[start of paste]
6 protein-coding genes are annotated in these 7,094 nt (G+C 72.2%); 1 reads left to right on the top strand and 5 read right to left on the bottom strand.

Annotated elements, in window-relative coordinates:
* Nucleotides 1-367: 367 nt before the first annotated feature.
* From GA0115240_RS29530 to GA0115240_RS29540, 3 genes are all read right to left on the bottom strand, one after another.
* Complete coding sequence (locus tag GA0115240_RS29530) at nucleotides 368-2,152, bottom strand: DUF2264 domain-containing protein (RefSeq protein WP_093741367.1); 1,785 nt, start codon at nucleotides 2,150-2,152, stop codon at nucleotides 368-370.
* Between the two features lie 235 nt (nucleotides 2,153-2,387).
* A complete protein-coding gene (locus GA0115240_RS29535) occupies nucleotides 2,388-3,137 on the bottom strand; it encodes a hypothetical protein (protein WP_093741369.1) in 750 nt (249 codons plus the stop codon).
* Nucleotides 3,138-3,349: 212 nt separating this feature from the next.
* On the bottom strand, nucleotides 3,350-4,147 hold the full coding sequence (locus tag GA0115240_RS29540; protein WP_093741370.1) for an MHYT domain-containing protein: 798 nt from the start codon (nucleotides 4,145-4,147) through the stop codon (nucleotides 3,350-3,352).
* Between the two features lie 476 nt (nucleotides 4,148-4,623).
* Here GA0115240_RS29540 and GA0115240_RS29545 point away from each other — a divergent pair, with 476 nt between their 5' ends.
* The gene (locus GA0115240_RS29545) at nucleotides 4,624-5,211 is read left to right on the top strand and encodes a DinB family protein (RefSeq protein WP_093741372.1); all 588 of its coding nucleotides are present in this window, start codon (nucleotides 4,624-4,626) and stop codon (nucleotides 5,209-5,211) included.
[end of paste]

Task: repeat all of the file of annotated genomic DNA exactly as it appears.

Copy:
6 protein-coding genes are annotated in these 7,094 nt (G+C 72.2%); 1 reads left to right on the top strand and 5 read right to left on the bottom strand.

Annotated elements, in window-relative coordinates:
* Nucleotides 1-367: 367 nt before the first annotated feature.
* From GA0115240_RS29530 to GA0115240_RS29540, 3 genes are all read right to left on the bottom strand, one after another.
* Complete coding sequence (locus tag GA0115240_RS29530) at nucleotides 368-2,152, bottom strand: DUF2264 domain-containing protein (RefSeq protein WP_093741367.1); 1,785 nt, start codon at nucleotides 2,150-2,152, stop codon at nucleotides 368-370.
* Between the two features lie 235 nt (nucleotides 2,153-2,387).
* A complete protein-coding gene (locus GA0115240_RS29535) occupies nucleotides 2,388-3,137 on the bottom strand; it encodes a hypothetical protein (protein WP_093741369.1) in 750 nt (249 codons plus the stop codon).
* Nucleotides 3,138-3,349: 212 nt separating this feature from the next.
* On the bottom strand, nucleotides 3,350-4,147 hold the full coding sequence (locus tag GA0115240_RS29540; protein WP_093741370.1) for an MHYT domain-containing protein: 798 nt from the start codon (nucleotides 4,145-4,147) through the stop codon (nucleotides 3,350-3,352).
* Between the two features lie 476 nt (nucleotides 4,148-4,623).
* Here GA0115240_RS29540 and GA0115240_RS29545 point away from each other — a divergent pair, with 476 nt between their 5' ends.
* The gene (locus GA0115240_RS29545) at nucleotides 4,624-5,211 is read left to right on the top strand and encodes a DinB family protein (RefSeq protein WP_093741372.1); all 588 of its coding nucleotides are present in this window, start codon (nucleotides 4,624-4,626) and stop codon (nucleotides 5,209-5,211) included.